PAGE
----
If I Backbend, Will I Love Again?
Let’s get real here for a second: sometimes I think “yoga” is a bunch of BS. We’ve all heard those awesome claims that yoga will change your life! Don’t get me wrong; I am a walking testament to those words, but sometimes it’s easy to get so caught up in our physical bodies that we forget that yoga is much more than asana. Don’t worry, this is not another yoga selfie post (I stand on the side of non-judgment…post your yoga selfies, my dear Bad Yogis). No, this is my experience with heart-opening asanas and how they’ve impacted my life.
Here is a non-yoga fact about me: I am 33.5 years old and single as can possible be. Yesterday I was told I am the perfect example of the kind of woman who constantly gets asked, “How are you still single???” There must be something seriously wrong with me, right?
I have been in one serious six-year relationship that was filled with the kind of desperate love that only exists when you’re 18 and have fallen in love for the first time. The kind of desperate love that keeps you attached after being lied to over and over because all the fairy tales and all of society taught you that LOVE IS ALL YOU NEED. And he was my first true love.
Well, sometimes love is not enough. He broke my heart into a million pieces and it took nine painful months for me to finally cut the cord. When I did, I began another relationship where I just wanted to have fun with no strings attached. The problem with those relationships is that they need to have a quick expiration date: the longer they go on, the more rooted we become. After two years of non-commitment, my second love and I finally settled into something that resembled a “real” relationship and I finally felt safe enough to say “I love you.” The very next day he broke up with me, telling me he was still in love with his ex who he hadn’t seen in over two years. Devastation doesn’t even come close to describing the way I felt and it took me years to get over.
After those two heartbreaks, my heart slammed closed. In the six years since that last break up, I tried dating, but could never allow myself to be vulnerable with any man I met. Then I discovered yoga. I got strong practicing chaturanga and handstands, I was joyful, people said I was the happiest I had been in years—and I truly was! But my heart still felt closed, I still felt scared: Why couldn’t I let myself be open to love? That’s when my backbend practice started. I thought to myself, “If handstands can make me strong and joyful, heart-openers must help me open my heart!”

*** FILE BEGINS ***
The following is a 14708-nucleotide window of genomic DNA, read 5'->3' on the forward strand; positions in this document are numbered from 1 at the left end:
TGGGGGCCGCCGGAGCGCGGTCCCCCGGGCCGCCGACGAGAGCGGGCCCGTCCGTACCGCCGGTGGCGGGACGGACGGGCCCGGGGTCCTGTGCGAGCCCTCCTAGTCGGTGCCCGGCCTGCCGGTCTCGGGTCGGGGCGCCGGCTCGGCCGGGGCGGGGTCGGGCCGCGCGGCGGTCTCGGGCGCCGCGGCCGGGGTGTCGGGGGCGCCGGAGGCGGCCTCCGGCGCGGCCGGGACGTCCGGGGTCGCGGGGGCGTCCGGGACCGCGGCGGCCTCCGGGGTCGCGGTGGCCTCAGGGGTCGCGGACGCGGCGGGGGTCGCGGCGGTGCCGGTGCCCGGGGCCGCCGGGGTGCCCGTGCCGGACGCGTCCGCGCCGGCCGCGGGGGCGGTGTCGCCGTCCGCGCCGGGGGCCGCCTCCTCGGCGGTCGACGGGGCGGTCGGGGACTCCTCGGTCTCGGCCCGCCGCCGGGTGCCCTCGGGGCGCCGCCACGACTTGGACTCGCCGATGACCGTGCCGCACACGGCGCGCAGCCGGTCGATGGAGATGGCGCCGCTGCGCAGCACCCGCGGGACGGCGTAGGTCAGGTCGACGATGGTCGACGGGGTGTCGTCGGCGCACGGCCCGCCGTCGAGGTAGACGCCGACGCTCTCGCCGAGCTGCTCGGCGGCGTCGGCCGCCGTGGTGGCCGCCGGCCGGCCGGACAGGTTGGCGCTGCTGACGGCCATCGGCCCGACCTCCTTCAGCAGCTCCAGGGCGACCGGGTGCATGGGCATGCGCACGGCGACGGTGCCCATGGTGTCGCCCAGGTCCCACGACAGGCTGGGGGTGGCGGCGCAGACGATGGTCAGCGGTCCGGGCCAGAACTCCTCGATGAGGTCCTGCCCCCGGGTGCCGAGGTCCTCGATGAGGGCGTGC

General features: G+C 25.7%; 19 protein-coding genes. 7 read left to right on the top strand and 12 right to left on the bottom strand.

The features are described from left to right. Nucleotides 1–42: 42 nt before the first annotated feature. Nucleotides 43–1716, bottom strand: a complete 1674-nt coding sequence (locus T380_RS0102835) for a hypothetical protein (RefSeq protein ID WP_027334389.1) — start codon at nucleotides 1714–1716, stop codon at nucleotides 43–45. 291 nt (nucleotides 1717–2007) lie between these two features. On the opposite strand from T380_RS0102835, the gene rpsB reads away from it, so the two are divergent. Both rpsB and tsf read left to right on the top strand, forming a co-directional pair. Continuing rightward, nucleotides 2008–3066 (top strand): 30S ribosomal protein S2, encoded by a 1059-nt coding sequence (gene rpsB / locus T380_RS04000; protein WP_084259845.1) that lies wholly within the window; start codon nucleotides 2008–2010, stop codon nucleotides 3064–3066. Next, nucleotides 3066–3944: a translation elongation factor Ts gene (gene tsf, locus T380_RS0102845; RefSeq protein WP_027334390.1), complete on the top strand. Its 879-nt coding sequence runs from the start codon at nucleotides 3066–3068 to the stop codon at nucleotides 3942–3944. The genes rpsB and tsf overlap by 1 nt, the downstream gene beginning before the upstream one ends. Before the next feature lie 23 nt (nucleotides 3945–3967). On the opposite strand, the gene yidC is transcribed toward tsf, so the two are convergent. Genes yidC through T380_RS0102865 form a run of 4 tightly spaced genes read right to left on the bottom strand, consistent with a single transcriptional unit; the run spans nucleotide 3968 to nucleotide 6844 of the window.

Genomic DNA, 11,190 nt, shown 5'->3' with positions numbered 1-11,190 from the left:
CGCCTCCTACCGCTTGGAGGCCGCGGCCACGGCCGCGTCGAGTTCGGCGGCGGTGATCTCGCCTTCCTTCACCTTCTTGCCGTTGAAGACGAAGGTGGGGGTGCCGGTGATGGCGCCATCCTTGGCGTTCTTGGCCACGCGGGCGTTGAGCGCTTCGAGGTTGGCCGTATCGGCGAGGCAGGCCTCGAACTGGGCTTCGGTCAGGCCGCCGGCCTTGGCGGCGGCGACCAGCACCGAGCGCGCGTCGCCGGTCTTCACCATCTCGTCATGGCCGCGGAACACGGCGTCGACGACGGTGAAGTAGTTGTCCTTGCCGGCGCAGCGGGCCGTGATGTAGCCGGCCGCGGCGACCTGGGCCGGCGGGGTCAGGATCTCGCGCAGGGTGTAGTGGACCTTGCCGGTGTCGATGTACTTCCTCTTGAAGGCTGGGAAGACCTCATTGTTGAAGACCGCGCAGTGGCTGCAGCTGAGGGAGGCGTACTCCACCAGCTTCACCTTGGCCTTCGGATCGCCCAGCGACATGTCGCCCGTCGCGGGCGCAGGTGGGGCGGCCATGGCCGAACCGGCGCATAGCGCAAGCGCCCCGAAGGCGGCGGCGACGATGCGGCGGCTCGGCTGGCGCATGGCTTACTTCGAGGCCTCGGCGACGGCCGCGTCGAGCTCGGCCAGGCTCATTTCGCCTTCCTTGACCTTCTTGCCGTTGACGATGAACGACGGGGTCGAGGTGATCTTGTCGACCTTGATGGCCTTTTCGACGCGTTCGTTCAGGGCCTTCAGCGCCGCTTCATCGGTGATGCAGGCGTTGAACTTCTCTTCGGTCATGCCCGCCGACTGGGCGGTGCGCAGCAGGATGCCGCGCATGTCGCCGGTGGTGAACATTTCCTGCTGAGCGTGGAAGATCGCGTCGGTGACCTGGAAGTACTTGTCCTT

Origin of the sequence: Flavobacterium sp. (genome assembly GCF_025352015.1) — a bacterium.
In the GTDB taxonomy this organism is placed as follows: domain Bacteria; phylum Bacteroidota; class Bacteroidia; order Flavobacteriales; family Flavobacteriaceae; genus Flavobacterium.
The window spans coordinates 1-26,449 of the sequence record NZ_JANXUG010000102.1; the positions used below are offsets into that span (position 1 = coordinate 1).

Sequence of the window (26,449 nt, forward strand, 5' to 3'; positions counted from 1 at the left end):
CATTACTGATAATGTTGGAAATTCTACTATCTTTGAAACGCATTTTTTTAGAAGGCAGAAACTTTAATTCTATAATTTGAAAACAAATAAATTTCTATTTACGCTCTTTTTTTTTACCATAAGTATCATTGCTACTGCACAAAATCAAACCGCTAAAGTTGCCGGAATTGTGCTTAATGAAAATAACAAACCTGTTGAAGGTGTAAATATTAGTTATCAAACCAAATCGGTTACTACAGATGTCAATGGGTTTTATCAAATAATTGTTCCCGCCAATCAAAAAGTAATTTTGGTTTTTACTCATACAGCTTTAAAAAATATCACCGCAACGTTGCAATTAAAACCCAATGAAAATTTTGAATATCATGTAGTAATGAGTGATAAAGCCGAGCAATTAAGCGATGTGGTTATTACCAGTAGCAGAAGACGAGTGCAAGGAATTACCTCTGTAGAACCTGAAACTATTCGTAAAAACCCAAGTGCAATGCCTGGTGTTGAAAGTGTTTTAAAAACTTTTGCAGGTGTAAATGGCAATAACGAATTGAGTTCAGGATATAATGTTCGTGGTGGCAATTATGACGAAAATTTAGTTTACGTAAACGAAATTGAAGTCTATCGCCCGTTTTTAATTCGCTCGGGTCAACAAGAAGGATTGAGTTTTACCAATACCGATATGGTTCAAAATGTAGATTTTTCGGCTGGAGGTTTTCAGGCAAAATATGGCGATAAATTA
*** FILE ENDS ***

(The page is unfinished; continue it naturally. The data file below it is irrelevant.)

When I first started practicing backbends I thought I was going to die. I couldn’t breathe, I couldn’t move, and wanted to cry every time. I hated camel pose, bow pose wasn’t close behind, and wheel pose…let’s not go there. But, I practiced persistently. Slowly the tightness in my back, chest, and shoulders eased and my physical “heart” opened. My emotional heart, not so much.
As my practice deepened, I realized that backbends alone weren’t going to cut it. I needed to practice more than one limb of yoga. I started practicing pranayama, finding extreme difficulty and discomfort in taking full yogic breaths. While in class during my teacher training in Bali, I found myself breaking down in uncontrollable sobs during many of the pranayama practices, my breath always getting stuck at my heart and me always feeling like I was going to suffocate and die. I cried to my teacher through snotty weeps, “I try to have an open heart! I try and I try and I try!” as she comforted me compassionately. I had reiki treatments and went to see a healer who did a heart-opening ritual and my heart ached for days afterward.
Becoming more aware of my emotional blocks through my physical practice, I began to examine what I truly want in life through the practice of svadhyaya, self-study, one of the five niyamas. My svadhyaya happens twice a month in the comfort of my therapist’s office and a lot when I’m stuck in my car sitting in Bay Area traffic. I practice the yamas satya, or truthfulness with myself, and ahimsa, or loving kindness, when those truths are sometimes hard to bear.
Through all of these practices—backbends, pranayama, svadhyaya, satya, and ahimsa—yoga is truly changing my life and slowly opening my heart once more.